Pretty as a landscape

I’ve just been having a quick look at the abstract of a journal paper about agnosia for scenes, which is apparently an inability to recognize and learn scenes lacking salient landmarks. It seems to be related to prosopagnosia, which is an inability to recognize faces. The link between these disabilities is easily understood when one thinks with one’s mind’s eye. A face is like a landscape. Have you ever heard of the term “pretty as a picture”? One could take that literally. Some noses are hills, and others are more like mountains. Some people have noses like a great dividing range, a great long thing continuous with the brow.

If there really is a close relationship between prosopagnosia and agnosia for scenes, then it seems clear that agnosia for scenes is not much to do with landmarks. It is surely about the whole picture, the entire landscape, a thing that wraps around one, a reality that one can almost feel through one’s back and upper arms. I’m sure there is something unusual about the way I percieve faces and the way I experience scenes. I believe I enjoy “encoding” both types of things more than most people. When I am a tourist it is all about discovering new vistas, experiencing and remembering new places. I am the ultimate rubberneck, and I don’t much care if it looks a bit odd or a bit unsophisticated. When I visit a home that I have never seen before, I can’t help looking around a lot, even though I have little interest in interior decoration. If your home has the same floorplan as another home that I’ve been inside, it won’t take long for me to detect that.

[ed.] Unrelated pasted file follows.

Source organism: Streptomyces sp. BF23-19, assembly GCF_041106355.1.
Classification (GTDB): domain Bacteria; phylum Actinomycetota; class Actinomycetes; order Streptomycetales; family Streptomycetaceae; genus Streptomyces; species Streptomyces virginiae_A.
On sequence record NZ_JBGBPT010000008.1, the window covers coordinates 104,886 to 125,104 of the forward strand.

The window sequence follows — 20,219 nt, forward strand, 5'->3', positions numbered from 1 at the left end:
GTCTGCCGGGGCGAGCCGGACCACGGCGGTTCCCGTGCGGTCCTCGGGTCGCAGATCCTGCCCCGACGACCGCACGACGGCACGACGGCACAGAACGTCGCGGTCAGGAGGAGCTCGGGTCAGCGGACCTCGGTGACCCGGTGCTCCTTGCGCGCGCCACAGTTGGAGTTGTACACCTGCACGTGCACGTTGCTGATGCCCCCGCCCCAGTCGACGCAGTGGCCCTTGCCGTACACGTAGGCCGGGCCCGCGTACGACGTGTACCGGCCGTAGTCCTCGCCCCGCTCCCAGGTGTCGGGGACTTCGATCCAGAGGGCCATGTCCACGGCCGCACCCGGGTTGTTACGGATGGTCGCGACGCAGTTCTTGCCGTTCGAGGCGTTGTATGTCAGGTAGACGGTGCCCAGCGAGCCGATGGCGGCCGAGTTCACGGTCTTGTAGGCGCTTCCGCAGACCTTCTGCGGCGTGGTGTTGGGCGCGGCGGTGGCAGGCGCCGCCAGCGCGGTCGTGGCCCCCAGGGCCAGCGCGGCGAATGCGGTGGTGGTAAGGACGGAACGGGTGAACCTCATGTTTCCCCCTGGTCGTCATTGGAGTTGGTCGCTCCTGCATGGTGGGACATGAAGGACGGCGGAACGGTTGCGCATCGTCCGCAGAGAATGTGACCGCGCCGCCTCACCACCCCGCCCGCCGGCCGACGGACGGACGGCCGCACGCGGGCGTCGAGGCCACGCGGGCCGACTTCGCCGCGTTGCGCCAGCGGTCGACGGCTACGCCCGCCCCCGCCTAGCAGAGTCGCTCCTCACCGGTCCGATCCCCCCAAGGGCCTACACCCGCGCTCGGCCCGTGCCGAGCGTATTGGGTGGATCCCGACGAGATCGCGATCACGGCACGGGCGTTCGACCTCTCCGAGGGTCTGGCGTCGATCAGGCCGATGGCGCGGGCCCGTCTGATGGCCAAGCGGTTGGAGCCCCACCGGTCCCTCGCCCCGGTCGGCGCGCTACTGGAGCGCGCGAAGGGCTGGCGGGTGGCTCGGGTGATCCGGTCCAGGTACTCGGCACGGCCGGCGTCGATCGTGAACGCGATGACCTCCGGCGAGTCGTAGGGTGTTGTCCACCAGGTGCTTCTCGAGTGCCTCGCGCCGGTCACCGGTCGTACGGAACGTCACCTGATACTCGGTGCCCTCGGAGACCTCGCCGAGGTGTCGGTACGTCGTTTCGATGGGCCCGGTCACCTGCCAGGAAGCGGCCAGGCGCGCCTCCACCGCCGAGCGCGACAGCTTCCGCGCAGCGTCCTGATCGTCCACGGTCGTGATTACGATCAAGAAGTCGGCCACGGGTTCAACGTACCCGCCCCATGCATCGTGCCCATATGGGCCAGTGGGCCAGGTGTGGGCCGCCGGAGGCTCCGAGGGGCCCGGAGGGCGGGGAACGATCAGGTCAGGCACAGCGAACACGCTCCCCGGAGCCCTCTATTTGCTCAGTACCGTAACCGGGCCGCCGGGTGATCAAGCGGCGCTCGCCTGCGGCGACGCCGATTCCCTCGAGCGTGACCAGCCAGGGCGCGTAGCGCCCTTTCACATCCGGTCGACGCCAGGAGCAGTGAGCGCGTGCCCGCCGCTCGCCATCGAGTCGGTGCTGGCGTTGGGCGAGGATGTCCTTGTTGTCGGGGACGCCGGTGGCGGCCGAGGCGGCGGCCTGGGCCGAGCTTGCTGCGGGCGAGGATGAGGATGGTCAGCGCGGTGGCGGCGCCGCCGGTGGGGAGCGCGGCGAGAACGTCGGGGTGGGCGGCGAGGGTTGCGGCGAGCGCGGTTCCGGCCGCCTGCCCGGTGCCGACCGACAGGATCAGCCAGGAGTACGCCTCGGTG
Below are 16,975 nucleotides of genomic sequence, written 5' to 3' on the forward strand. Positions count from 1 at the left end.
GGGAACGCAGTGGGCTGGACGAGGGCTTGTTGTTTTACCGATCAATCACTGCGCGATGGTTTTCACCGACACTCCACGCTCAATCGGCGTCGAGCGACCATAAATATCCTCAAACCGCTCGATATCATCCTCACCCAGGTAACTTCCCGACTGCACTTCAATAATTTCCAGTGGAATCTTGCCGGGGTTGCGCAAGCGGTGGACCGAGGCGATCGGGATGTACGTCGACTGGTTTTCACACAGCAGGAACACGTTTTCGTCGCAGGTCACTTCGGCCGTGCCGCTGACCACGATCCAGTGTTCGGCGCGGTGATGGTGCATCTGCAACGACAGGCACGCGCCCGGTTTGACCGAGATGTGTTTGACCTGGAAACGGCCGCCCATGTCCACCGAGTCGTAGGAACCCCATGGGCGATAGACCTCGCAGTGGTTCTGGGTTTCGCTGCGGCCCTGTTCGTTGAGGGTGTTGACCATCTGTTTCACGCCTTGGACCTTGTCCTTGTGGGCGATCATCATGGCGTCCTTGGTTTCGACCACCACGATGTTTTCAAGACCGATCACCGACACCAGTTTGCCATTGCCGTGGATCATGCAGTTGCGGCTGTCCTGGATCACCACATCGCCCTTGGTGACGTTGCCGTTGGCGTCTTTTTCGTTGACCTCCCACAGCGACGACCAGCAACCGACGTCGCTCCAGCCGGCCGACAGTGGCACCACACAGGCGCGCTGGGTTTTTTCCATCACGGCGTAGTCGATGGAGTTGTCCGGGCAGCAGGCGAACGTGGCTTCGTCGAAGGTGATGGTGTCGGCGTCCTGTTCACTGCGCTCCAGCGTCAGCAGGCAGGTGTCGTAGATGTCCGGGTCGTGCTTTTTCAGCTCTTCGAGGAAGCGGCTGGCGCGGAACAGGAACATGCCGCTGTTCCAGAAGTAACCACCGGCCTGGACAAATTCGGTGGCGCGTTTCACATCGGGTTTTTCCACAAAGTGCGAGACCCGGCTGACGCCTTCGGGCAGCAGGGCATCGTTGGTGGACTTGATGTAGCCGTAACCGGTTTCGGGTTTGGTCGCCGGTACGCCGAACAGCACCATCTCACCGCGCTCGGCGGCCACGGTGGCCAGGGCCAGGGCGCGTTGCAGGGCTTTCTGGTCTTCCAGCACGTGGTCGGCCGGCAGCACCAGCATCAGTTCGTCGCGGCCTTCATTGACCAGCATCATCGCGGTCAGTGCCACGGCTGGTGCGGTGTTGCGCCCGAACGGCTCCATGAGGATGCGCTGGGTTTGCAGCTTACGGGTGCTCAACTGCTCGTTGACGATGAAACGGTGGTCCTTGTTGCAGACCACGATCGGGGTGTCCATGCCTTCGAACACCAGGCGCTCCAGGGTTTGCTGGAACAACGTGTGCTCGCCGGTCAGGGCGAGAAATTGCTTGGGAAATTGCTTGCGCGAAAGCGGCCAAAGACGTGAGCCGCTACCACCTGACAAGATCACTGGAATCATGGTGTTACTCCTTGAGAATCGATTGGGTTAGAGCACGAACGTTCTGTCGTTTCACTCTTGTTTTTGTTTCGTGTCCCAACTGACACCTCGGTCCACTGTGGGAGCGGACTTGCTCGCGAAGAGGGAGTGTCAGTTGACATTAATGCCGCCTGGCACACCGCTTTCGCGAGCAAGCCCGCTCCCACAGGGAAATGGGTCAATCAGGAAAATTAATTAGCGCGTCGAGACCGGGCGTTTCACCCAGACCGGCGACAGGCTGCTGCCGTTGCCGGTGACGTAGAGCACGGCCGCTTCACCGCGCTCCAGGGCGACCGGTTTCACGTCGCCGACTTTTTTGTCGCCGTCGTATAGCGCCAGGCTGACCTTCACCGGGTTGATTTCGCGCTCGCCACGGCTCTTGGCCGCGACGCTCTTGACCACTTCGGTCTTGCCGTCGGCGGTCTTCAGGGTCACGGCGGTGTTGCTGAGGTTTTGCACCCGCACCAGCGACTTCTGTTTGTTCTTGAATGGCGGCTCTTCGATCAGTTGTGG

My memory for places does have limits. In case you are wondering if I am a savant who can draw incredibly detailed scenes from memory, like Stephen Wiltshire and other autistic savants, you will be disappionted. I think I was pretty good at art when I was a high school student. My art teacher seemed to take a special interest in my work, even though I was never the star of the class. I tried to draw what I actually saw, which other students didn’t seem to be doing much, and I tried to be a bit original, but I wasn’t a human camera, and art has never been a major interest of mine.

Mendez, MF, Cherrier, MM Agnosia for scenes in topographagnosia. Neuropsychologia. 2003;41(10):1387-95.

Post a comment or leave a trackback: Trackback URL.

Leave a Reply

Fill in your details below or click an icon to log in: Logo

You are commenting using your account. Log Out /  Change )

Google+ photo

You are commenting using your Google+ account. Log Out /  Change )

Twitter picture

You are commenting using your Twitter account. Log Out /  Change )

Facebook photo

You are commenting using your Facebook account. Log Out /  Change )


Connecting to %s

%d bloggers like this: